I love the wit in Birmingham’s subcultures. Mario, is that yow ar kidder?
Yes, I love Brownhills, and I’m very fond of Walsall and Lichfield too. But there will always be a special place in my heart for Birmingham – like most kids who grew up in Brownhills, I hopped on the Midland Red and developed an attachment to Brum as a teenager. Working there, passing through, after decades I still adore the place.
Sorely maligned, this wonderful city has so much to offer. Visiting early yesterday before it got too busy, the first thing I did was visit a high multi-storey car park to catch the view in the beautiful morning sun. Afterwards, a little shopping, the German Market, big wheel and new library.
I’m not a fan of the exterior of the new one, but inside, despite the clear corner-cutting in construction, it’s very much a temple to learning, and I was very impressed. The views from the terrace garden are incredible. It’s a great asset.
It was liberating to visit without the bike once in a while, but the crowds soon got to me, and having done my shopping I returned home happy.
As ever, loads more of this stuff on my 365daysofbiking journal.
That terrace is ace, and open to the public.
I adore the Selfridges building. The aluminium discs were made in Walsall, too.
I love the way the new Bullring made a centrepiece of St. Martins – an otherwise odd but handsome church.
The density of the sprawl is breathtaking.
Of course, the fruit and veg market was up and bustling way before we got here.
Over there, Barr Beacon and Walsall.
The Moor Street Viaduct. It must have been one hell of a project. ‘Paddy, will you lay us some bricks?’
Cute chocolates on the German Market.
The sun was beautiful, and the city very quiet.
This wee dancing puppet was accompanying a busker in High Street. I never noticed the interesting array of surrounding stuff when I took the photo.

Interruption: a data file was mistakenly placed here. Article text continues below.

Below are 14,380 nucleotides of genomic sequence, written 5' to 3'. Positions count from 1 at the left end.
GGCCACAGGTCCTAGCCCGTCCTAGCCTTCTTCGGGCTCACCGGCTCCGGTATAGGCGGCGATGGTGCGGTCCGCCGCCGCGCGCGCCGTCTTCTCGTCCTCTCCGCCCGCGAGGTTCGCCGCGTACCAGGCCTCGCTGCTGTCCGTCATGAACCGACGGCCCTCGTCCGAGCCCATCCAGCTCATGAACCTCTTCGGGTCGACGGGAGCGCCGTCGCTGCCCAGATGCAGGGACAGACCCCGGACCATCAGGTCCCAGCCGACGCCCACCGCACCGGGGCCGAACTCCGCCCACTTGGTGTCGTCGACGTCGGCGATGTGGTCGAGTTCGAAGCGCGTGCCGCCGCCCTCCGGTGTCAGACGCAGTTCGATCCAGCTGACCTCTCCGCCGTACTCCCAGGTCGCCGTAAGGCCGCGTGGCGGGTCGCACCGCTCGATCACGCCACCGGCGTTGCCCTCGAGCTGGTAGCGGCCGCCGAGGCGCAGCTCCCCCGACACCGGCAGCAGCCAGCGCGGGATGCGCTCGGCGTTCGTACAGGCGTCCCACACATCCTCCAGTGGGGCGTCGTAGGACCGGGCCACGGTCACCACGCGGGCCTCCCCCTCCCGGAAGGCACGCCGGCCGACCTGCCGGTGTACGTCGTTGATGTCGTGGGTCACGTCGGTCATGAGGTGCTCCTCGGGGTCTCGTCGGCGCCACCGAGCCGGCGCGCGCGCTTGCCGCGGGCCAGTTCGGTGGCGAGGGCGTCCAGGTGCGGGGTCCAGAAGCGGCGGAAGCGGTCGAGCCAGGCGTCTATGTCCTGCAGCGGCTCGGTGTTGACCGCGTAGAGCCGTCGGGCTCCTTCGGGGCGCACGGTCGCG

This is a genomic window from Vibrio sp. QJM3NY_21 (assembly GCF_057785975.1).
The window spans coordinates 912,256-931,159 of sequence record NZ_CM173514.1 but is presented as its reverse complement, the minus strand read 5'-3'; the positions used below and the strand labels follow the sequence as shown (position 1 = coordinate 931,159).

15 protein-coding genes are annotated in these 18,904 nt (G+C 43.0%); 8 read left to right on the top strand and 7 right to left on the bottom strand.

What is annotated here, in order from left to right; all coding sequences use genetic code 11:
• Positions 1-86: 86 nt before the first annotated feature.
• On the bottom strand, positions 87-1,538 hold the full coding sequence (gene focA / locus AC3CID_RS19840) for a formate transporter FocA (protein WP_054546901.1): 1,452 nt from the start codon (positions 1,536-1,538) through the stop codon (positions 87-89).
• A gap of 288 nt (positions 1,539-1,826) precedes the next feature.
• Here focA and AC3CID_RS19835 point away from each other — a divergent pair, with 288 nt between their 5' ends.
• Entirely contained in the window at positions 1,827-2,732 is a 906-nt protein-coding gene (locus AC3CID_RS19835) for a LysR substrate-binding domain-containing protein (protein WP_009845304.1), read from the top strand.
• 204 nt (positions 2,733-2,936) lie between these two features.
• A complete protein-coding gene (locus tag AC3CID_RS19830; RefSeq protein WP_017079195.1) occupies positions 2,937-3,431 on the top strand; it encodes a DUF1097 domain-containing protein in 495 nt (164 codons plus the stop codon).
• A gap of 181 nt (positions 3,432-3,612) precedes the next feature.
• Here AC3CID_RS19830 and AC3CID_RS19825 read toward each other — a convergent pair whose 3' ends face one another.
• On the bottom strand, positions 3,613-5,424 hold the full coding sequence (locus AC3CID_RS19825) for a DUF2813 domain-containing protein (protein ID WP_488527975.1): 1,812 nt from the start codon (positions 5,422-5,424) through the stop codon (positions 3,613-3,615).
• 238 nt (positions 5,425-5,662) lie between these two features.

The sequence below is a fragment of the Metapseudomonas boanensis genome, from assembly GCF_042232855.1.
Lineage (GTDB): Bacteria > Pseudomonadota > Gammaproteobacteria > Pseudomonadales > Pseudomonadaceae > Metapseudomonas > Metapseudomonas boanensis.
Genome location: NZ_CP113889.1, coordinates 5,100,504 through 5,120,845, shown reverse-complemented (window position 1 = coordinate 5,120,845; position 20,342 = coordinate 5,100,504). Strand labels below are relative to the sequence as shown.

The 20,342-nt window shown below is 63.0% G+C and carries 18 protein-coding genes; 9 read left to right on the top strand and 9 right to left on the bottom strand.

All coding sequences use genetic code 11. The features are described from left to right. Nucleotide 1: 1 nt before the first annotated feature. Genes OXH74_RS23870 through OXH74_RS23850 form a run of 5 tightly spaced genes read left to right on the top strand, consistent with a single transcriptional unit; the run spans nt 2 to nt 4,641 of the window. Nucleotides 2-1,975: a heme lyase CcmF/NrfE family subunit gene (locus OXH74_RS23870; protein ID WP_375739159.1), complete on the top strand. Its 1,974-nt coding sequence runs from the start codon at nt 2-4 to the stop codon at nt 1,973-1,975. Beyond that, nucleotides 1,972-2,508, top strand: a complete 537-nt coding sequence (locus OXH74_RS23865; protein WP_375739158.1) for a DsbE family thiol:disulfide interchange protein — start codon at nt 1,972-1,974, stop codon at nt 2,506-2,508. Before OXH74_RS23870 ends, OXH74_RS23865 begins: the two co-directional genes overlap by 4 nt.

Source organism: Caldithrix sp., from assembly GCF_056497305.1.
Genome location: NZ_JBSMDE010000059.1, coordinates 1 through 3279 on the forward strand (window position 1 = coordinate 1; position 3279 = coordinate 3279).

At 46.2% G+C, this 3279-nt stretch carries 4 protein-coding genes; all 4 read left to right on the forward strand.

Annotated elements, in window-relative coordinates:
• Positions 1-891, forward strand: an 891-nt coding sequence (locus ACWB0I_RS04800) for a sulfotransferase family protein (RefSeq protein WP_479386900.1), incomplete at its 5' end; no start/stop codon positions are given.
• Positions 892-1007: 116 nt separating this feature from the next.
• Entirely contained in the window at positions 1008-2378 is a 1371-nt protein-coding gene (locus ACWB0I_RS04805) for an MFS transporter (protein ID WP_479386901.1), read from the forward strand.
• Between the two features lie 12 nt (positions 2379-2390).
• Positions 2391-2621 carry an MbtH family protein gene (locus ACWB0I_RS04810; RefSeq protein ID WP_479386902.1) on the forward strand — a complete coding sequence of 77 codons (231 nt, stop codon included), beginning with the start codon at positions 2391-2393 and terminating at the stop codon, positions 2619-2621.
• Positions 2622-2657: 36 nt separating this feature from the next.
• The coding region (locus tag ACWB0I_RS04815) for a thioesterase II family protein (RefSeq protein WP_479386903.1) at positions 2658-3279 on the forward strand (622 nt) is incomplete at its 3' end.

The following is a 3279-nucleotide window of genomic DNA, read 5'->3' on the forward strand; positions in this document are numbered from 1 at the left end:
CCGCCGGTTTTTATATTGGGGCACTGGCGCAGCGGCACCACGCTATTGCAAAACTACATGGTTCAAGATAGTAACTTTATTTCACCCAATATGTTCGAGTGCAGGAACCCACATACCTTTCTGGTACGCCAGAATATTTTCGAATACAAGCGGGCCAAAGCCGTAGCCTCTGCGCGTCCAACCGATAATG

Love the elegant curves of the Bullring car park ramp. (No, seriously I do).
Over to Eastside, the new development frontier.
Camp Hill, Tyseley incinerator running in the distance.
On the side terrace, there’s a bird garden. This pied wagtail was having a ball.
The sunken coffee shop was a surprise. A great view from the Big Wheel, and only £4 a pop.
Not often you get such a good view of Brum
The colour. The characters.
I can’t get used to the legobrick feel of the new library, but it’s an interesting new focus as you cross Paradise Forum.
Across the rooftops to Lee Bank.
That skyline. I could look at it for hours.
The wheel fascinated me. I spent ages looking at the hydraulic drive wondering how it all packed away.
Sadly, with the dismantling of the microwave network, the BT tower is looking very forlorn without it’s antenna.
So many spires, towers,cupolas and yes, even the odd minaret.
Lines and circles are very much the theme of the library architecture. I was surprised how open the terrace was.
Alpha Tower, one of my favourite Birmingham buildings.
Oh, brave new world.
Beneath, the city is waking up.
Digbeth is a hive of industry.
I’m sure the model for this drinks in Brownhills….
Beneath all that, a sprawling, mostly flooded nuke-prrof telephone exchange, called Anchor.
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